How to be a Less Controlling Parent

L.R. Nost Quote

While at a campground over Memorial Weekend I noticed how many of the teenagers hung out in a building called The Hub. At first, I thought why in the world would these kids be hanging inside playing video games, sitting on their computers and phones instead of going outside. But then I realized that was the controlling mom in me. Growing up I spent most of my time outside in pools, tree houses and riding quads and snowmobiles. We tend to assume that kids’ childhoods should be just like ours. We say things like when I was a kid we…which basically is the same as being told when I was your age I walked up-hill in 6ft of snow and we know how much we loved hearing that.

Why as parents do we try to control everything? Or I should really say why as mothers do we try and control everything? I feel like there are more of us mothers out there controlling things than fathers, not to leave you guys out but it just seems that way. In a book I am currently reading, Let It Go by Karen Ehman she says “I don’t believe any woman sets out to be a bad mom”. We just somehow fall into the control freak role.

I think back to times when my son did something I asked and I came in and basically pointed out all that he had missed while cleaning his room or how he had folded the towels wrong or how he missed something on the dishes. Why not just say thank you. If you want to hear more about how we ladies don’t even say thank you when people are complimenting us read a previous blog of mine The Art of Saying Thank You. It is burned into our brains to find the things that are not done exactly right and point them out in everything.

Ehman tells us to “back up the minivan and try this again, this time with a fresh dose of perspective and a God-glorifying and Spirit-controlled response.” We could praise for all the good they did in whatever tasks you asked them to do and make mental notes of how to teach alternate methods in the future if necessary. She notes you also should keep in mind the age-appropriate approach. This is hard for me as I still want to believe my now 17-year-old is no older than say, 12.

Ehman provides seven questions to help keep from micromanaging your children.

  1. “Does it matter now?”
  2. “Will it matter tomorrow?”
  3. “Will it affect eternity?”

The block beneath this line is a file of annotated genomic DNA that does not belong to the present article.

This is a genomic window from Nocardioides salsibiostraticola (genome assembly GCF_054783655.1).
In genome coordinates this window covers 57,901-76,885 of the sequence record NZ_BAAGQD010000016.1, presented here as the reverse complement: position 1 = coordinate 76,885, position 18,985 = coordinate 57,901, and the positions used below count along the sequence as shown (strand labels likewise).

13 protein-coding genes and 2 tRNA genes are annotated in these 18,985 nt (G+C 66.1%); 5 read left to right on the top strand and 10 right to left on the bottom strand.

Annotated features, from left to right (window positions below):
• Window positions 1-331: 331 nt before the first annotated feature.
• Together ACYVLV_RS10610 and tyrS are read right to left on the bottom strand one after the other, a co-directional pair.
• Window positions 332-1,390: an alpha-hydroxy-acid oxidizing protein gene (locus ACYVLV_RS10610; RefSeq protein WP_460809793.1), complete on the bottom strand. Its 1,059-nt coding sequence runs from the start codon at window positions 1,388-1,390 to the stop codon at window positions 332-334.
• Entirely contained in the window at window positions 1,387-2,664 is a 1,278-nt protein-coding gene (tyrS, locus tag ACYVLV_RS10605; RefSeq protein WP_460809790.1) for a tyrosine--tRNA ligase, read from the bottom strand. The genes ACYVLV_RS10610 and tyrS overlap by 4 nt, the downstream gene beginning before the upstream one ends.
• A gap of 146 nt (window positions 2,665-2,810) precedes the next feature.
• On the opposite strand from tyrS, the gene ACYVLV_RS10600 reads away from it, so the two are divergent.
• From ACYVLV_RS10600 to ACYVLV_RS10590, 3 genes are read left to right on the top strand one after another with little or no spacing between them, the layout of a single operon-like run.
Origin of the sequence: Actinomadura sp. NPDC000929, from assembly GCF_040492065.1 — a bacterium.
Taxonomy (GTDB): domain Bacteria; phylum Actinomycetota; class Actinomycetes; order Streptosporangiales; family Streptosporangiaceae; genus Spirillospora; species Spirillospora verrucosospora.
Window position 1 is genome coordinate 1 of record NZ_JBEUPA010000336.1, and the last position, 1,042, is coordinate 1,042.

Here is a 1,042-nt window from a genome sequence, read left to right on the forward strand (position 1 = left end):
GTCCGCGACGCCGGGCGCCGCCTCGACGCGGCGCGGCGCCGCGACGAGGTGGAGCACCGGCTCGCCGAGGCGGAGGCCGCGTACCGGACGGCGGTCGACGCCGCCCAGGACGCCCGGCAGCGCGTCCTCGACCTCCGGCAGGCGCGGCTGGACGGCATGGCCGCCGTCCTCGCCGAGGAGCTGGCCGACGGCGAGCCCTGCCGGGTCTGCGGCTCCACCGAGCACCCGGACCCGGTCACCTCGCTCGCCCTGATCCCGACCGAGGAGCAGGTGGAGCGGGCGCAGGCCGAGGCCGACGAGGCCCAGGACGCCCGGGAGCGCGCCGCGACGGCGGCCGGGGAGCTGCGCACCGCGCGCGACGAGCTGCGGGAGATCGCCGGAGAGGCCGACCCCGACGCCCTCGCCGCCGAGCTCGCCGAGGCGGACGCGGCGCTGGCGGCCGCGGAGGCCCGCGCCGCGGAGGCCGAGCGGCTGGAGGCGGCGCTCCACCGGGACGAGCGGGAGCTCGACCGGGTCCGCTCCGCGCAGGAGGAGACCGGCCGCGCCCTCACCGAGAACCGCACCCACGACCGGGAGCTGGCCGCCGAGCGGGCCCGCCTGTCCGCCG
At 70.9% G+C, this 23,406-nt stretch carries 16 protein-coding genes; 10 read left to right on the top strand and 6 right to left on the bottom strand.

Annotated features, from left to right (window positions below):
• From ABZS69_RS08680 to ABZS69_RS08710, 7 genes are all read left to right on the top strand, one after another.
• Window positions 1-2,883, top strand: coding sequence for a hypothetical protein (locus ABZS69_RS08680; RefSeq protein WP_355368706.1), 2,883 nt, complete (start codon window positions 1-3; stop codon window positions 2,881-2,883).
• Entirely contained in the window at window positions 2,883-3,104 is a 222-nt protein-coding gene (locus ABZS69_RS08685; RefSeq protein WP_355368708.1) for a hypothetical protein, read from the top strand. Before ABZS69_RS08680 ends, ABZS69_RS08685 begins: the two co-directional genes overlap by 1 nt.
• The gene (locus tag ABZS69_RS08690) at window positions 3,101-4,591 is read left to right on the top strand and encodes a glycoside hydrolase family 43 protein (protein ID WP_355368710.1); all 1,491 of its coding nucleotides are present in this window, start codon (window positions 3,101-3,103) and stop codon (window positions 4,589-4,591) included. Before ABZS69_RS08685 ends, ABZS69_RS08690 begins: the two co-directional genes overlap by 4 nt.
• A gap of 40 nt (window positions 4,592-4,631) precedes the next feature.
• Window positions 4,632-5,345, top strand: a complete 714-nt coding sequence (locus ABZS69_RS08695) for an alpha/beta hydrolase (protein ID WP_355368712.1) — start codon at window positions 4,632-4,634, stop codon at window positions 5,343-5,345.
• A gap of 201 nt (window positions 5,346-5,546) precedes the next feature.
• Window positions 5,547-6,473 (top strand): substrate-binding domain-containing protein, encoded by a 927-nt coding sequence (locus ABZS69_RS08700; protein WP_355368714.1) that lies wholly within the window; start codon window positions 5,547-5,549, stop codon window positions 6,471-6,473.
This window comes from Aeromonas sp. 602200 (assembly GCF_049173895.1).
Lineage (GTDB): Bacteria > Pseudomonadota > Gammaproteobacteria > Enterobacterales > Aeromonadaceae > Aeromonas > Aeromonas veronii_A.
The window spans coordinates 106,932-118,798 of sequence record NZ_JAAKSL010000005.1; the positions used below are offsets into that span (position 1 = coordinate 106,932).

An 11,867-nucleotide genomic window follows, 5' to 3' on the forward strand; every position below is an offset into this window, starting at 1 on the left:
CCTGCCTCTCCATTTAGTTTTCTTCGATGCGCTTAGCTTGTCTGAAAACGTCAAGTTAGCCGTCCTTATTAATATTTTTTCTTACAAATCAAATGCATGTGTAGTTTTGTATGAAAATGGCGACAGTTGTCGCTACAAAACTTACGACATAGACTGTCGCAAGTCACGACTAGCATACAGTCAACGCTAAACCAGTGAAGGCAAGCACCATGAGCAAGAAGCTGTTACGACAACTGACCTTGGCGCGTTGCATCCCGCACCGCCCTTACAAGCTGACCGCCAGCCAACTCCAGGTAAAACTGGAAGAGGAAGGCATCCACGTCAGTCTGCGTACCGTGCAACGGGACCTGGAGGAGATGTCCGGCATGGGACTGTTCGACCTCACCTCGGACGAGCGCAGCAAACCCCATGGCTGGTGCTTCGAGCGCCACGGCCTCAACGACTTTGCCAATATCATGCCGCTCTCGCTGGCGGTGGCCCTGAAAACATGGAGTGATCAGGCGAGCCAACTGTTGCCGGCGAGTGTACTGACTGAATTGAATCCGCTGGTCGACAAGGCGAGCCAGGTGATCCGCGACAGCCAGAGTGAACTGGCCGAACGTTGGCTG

4. “Is God trying to teach me something? If so, what?”
  5. “Can I pause and praise instead of interrupt and instigate?” (Am I the only one who sees flashing lights with an arrow pointing at this one?)
  6. “Is there really an issue here that needs addressing with my child?”
  7. “Am I just being a control freak, and do I need to let it go?”

It also is important to think about where The Hub is in your home. These kids were not just sitting on their electronic devices they were talking with friends. They were relaxing in their own way. Everyone needs a hub where conversations happen. In your home where is your hub? Where is a comfort place where no control is allowed and only open and honest discussions happen?

Maybe as a solution, you start there. Create a safe zone environment so that you don’t fall into micromanaging mom all the time and when you do you can safely discuss or apologize when you mess up. Yes, mothers, it is okay to admit when we mess up and apologize for our controlling behavior.

In my home, it is our room. The kids come there to talk about problems. They come lay in our bed when they are sick. They come there to watch movies with us. It is also interestingly enough where a certain style of decoration does not reside. I don’t allow any control within myself to apply to my room. There are mismatched pictures on the walls with paintings the kids made and other random things. My bed is never made and the room is often a mess. I allow this one room to be messy and control freak free.

In the same book, I mentioned it later talks about having “soul control”. One particular method of soul control that stood out to me was, “Soul control is learning to idle our brain before we engage our mouth, thereby saving ourselves a boatload of heartache, wounded relationships, and regret.” This is hard folks, especially if you know me and my mouth, but a wise person in my small group for this book said we have to train our soul. We mess up sometimes but we keep training and eventually we will get better.

What method do you try to help keep yourself from micromanaging your family?

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